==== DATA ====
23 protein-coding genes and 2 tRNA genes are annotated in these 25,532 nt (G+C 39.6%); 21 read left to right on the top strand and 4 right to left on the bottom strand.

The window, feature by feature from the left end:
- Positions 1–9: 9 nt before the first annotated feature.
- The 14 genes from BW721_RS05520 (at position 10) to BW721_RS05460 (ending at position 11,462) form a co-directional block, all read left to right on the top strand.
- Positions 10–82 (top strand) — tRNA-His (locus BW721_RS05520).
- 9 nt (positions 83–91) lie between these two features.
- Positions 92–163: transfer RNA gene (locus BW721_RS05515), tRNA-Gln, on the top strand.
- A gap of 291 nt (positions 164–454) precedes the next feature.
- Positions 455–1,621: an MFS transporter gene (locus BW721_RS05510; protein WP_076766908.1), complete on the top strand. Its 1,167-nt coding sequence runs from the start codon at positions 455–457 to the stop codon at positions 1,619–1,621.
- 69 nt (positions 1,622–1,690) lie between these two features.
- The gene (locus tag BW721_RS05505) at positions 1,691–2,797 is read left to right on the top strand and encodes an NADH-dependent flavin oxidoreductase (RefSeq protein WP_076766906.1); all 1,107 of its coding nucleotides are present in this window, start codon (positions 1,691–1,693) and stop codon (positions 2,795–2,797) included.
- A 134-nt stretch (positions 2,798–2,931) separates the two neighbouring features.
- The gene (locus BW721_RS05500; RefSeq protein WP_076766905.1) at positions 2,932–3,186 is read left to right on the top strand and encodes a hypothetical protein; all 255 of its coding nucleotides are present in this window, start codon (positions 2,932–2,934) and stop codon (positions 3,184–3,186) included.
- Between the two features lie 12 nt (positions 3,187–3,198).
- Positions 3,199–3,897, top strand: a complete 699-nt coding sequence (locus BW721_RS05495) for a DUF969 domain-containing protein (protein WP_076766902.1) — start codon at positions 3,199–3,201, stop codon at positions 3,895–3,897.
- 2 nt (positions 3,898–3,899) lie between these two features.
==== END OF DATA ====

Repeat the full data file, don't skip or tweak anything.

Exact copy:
23 protein-coding genes and 2 tRNA genes are annotated in these 25,532 nt (G+C 39.6%); 21 read left to right on the top strand and 4 right to left on the bottom strand.

The window, feature by feature from the left end:
- Positions 1–9: 9 nt before the first annotated feature.
- The 14 genes from BW721_RS05520 (at position 10) to BW721_RS05460 (ending at position 11,462) form a co-directional block, all read left to right on the top strand.
- Positions 10–82 (top strand) — tRNA-His (locus BW721_RS05520).
- 9 nt (positions 83–91) lie between these two features.
- Positions 92–163: transfer RNA gene (locus BW721_RS05515), tRNA-Gln, on the top strand.
- A gap of 291 nt (positions 164–454) precedes the next feature.
- Positions 455–1,621: an MFS transporter gene (locus BW721_RS05510; protein WP_076766908.1), complete on the top strand. Its 1,167-nt coding sequence runs from the start codon at positions 455–457 to the stop codon at positions 1,619–1,621.
- 69 nt (positions 1,622–1,690) lie between these two features.
- The gene (locus tag BW721_RS05505) at positions 1,691–2,797 is read left to right on the top strand and encodes an NADH-dependent flavin oxidoreductase (RefSeq protein WP_076766906.1); all 1,107 of its coding nucleotides are present in this window, start codon (positions 1,691–1,693) and stop codon (positions 2,795–2,797) included.
- A 134-nt stretch (positions 2,798–2,931) separates the two neighbouring features.
- The gene (locus BW721_RS05500; RefSeq protein WP_076766905.1) at positions 2,932–3,186 is read left to right on the top strand and encodes a hypothetical protein; all 255 of its coding nucleotides are present in this window, start codon (positions 2,932–2,934) and stop codon (positions 3,184–3,186) included.
- Between the two features lie 12 nt (positions 3,187–3,198).
- Positions 3,199–3,897, top strand: a complete 699-nt coding sequence (locus BW721_RS05495) for a DUF969 domain-containing protein (protein WP_076766902.1) — start codon at positions 3,199–3,201, stop codon at positions 3,895–3,897.
- 2 nt (positions 3,898–3,899) lie between these two features.